Surrounded by colleagues underneath a tent that protected them from the freezing rain, Dr. Ajay Kumar rolled up his sleeve as a nurse cleaned the upper part of his arm with an antiseptic wipe.
“Here we go, number one,” someone shouted.
Marylou Oshana, a clinical supervisor at Hartford Hospital, then uncapped a prepared syringe and injected Kumar with a dose of Pfizer-BioNTech's COVID-19 vaccine. It was immediately followed by clapping and cheering from the small crowd.
The moment Monday morning in Hartford marked one of the first COVID-19 vaccinations in Connecticut and in the country after months of expedited vaccine development and the U.S. Food and Drug Administration’s emergency use authorization last week.
“It’s beyond my wildest dreams that where we’ve been and where we are in nine short months is … literally nothing short of the equivalent of putting a human being on the moon,” said Dr. Patrick Troy, division chief of pulmonary critical care and sleep medicine at Hartford Hospital.
Connecticut hospitals, health systems and nursing homes will begin vaccinating their workforce and residents during the state’s 1A distribution phase as more shipments of doses arrive throughout the next two weeks. Health experts are urging people to continue taking precautions against the coronavirus as the vaccine rollout continues.
“We got a lot of wearing the masks to do, we got a lot more being careful to do,” said Gov. Ned Lamont, “especially during this holiday season, especially when people tend to gather and perhaps let their guard down.”
The state reported an additional 7,231 positive cases since Friday. More than 1,200 people are hospitalized, and 81 more people have died.
Pfizer’s vaccine requires two doses at 21 days apart and has been shown to be about 95% effective. A potential vaccine by Moderna, another front-runner with high efficacy that could get authorization this week, will require two doses given at 28 days apart.
Hartford HealthCare received 1,950 doses of the Pfizer vaccine in a shipment that arrived in Hartford shortly after 9 a.m. Monday. Initial doses were given to 15 workers in cleaning services, respiratory therapy, food services, critical care, nursing and other departments.
Kumar is chief clinical officer of the health care organization.
“Personally, I feel very privileged to be part of this history at this time,” he said.
Results from a Quinnipiac University poll released last week found that about 61% of people in the United States are willing to get vaccinated. But that leaves a significant portion of the population wary and unconvinced of the new vaccines.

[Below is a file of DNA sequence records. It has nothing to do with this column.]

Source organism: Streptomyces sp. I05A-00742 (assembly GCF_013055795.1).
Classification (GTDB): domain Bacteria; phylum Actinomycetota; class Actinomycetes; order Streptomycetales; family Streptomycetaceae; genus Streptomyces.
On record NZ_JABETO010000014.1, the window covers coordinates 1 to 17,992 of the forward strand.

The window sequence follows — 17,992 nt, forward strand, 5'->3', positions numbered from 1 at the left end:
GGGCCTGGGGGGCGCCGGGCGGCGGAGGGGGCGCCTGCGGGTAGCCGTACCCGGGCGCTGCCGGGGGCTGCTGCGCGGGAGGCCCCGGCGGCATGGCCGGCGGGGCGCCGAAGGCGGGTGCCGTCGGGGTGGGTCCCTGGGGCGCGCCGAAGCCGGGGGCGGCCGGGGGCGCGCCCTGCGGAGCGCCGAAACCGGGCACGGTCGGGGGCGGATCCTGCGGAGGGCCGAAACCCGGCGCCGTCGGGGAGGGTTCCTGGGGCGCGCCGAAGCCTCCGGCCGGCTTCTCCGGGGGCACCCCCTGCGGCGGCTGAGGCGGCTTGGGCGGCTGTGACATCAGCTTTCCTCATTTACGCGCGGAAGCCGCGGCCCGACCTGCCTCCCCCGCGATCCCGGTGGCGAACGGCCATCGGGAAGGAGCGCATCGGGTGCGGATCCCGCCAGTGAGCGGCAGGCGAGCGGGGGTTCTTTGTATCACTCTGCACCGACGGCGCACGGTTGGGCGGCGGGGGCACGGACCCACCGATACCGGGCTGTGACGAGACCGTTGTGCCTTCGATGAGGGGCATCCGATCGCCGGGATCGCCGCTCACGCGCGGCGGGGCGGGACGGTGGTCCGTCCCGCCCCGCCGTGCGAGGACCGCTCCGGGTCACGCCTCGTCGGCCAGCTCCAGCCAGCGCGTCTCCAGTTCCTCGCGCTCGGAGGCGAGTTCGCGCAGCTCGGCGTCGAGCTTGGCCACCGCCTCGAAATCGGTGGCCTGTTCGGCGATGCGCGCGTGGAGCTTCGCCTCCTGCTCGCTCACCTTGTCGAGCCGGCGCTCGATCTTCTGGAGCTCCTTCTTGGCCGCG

“We want to make sure that individuals understand how things are happening, what adverse effects are happening, if there’s any,” Kumar said. “So I think regular communication and explaining is going to be key, and maybe repeating ourselves multiple times, and that’s OK.”
Benjamin Koomson, an emergency room patient care associate, said he was hoping to lead by example.
“I know a lot of people are very skeptical about the vaccine,” he said just minutes after getting his first dose. “And seeing me take it and being healthy will hopefully make them take it, because I want things to get back to normal.”
Health experts emphasized the safety of COVID-19 vaccines. A small percentage of people may experience temporary mild side effects like soreness at the injection site, chills, aches and possibly a fever.
It was the vaccine’s safety profile that convinced Ewelina McDade to get in line for a vaccine. She’s a nurse manager at The Hospital of Central Connecticut and MidState Medical Center. Her wife also works as a front-line health provider as an emergency medicine physician.
“I’ve seen my colleagues go through tremendous amount of work over the last nine months, and really it feels great to know that there is a light at the end of the tunnel,” she said.
Officials from other large health care organizations, Yale New Haven Health and Trinity Health Of New England, said they expect to get shipments of nearly 2,000 doses on Tuesday and begin vaccinating workers the same day.
Dr. Syed Hussain, chief clinical officer at Trinity, said the system includes about 11,000 workers. Staff who work closely with COVID-19 patients will get priority.
“We anticipate that by the end of the month, early January, we would have had enough vaccine to vaccinate all our health care colleagues,” he said.
Additionally, Hussain said Trinity will also be storing vaccines for other community health providers and sites that may not be affiliated with large health systems, and helping vaccinate those workers.
At an afternoon media briefing Monday, Lamont said Connecticut should receive 129,600 vaccines by the end of next week, which will go to workers and residents in hospitals and health sites, federally qualified health centers, local health departments, pharmacies and nursing homes.
Lamont estimates that about 1 million people comprising mostly front-line responders and people aged 65 years and older will be completely immunized by the end of March.
Connecticut Public's Ali Warshavsky contributed to this report.